More than 3,000 days after he was taken with the No. 1 pick in the 2013 draft, Mark Appel finally stepped foot on a big league mound.
Appel was called in to pitch in the ninth inning of Wednesday’s 4–1 defeat to the Braves, giving up no runs on one hit with one strikeout on 10 pitches. The performance completed a nine-year odyssey that saw Appel overcome injuries, ineffectiveness and a retirement in 2018 to finally realize his dream.
Before his debut, Appel was one of just three No. 1 picks in baseball history—along with Brien Taylor (Yankees, 1991) and Steven Chilcott (Mets, ’66)—to not make it to the big leagues. Now, he’s officially a major league player, becoming the oldest former top pick (30 years and 349 days) to make his debut.
After getting drafted by Houston in 2013, Appel could never quite find his footing professionally. He posted a 6.91 ERA in his first full minor league season in ’14 and was traded by the Astros to the Phillies the following year as part of the Ken Giles deal.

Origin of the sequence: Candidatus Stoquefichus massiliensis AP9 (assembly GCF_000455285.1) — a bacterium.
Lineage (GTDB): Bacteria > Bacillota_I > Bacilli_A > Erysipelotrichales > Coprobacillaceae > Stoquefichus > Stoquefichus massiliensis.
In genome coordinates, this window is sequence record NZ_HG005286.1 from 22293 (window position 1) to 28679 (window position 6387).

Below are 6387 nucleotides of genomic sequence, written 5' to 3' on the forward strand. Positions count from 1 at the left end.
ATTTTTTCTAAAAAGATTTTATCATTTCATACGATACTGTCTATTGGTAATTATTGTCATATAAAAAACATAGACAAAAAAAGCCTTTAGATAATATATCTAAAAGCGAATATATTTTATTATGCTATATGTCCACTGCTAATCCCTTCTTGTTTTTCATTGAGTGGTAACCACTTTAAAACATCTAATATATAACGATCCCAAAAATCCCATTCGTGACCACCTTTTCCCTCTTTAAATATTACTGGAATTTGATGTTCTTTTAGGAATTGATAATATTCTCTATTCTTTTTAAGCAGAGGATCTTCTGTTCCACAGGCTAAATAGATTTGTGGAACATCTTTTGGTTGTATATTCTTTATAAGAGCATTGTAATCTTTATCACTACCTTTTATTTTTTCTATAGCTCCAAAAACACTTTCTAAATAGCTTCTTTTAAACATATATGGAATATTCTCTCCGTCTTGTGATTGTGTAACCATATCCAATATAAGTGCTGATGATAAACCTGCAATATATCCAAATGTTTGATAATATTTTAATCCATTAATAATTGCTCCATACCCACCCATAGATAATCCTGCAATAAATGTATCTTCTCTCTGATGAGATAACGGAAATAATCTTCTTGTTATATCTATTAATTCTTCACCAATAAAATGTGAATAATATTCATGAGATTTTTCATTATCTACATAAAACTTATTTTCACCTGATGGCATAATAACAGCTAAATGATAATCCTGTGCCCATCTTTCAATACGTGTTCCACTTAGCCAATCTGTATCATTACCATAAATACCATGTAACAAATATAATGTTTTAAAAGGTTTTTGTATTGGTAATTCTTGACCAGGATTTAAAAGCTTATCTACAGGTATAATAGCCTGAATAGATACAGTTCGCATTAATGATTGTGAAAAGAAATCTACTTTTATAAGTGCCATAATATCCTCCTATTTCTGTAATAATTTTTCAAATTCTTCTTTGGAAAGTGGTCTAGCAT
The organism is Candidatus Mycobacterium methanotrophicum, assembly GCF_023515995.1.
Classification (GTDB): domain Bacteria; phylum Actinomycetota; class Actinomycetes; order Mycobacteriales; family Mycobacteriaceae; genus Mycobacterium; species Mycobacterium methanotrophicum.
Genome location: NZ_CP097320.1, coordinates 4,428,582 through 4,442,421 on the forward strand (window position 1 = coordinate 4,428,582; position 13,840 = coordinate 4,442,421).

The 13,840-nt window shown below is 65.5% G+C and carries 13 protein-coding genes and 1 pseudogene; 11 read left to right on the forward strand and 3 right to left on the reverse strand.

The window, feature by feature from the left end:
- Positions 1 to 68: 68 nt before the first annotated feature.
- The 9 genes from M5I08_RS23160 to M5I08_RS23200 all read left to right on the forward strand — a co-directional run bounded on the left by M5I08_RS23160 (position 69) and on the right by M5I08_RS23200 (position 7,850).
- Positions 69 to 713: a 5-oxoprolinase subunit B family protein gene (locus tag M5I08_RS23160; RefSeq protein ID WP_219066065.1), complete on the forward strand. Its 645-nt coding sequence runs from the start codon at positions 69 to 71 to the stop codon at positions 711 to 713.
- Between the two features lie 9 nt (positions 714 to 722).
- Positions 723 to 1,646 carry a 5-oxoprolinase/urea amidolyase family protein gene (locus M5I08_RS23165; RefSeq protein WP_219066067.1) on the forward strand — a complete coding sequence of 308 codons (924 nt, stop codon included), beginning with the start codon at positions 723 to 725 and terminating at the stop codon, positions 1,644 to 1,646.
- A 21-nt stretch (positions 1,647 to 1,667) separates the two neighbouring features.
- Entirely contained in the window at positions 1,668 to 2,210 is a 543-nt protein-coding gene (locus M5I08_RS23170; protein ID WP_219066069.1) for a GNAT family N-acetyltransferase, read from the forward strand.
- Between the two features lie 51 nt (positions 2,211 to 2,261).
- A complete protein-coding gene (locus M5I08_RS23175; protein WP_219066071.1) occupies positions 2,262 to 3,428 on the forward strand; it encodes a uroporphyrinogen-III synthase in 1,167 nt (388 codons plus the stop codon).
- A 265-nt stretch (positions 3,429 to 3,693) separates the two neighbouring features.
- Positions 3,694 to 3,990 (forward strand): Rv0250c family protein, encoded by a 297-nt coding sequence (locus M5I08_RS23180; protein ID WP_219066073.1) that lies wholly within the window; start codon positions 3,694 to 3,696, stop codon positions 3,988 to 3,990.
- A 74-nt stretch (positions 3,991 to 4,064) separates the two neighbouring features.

The situation didn’t get much better with Philadelphia. Appel posted a 4.93 ERA during two seasons in Triple A, a run that included bone spur surgery in 2016 and right shoulder inflammation in ’17. He eventually walked away from the game entirely in ’18 at the age of 26.
In March 2021, Appel announced he would attempt a comeback. He went a combined 3–6 with a 6.06 ERA in 23 appearances and 15 starts last season with Double A Reading and Triple A Lehigh Valley. The Phillies made him a relief pitcher this season, with good results: Appel is 5–0 with a 1.61 ERA in 19 appearances in Triple A, racking up 24 strikeouts and just eight walks in 28 innings so far this season.
More MLB Coverage:
• Freddie Freeman’s Love for Atlanta Shouldn’t Alienate Los Angeles
• The Carlos Santana Move Sets the Tone for Trade Deadline Season
• Juan Soto’s Patience Is Being Tested Like Never Before
• The Rays Need Front Office Creativity Once Again
• Aaron Judge and the Yankees Find a Compromise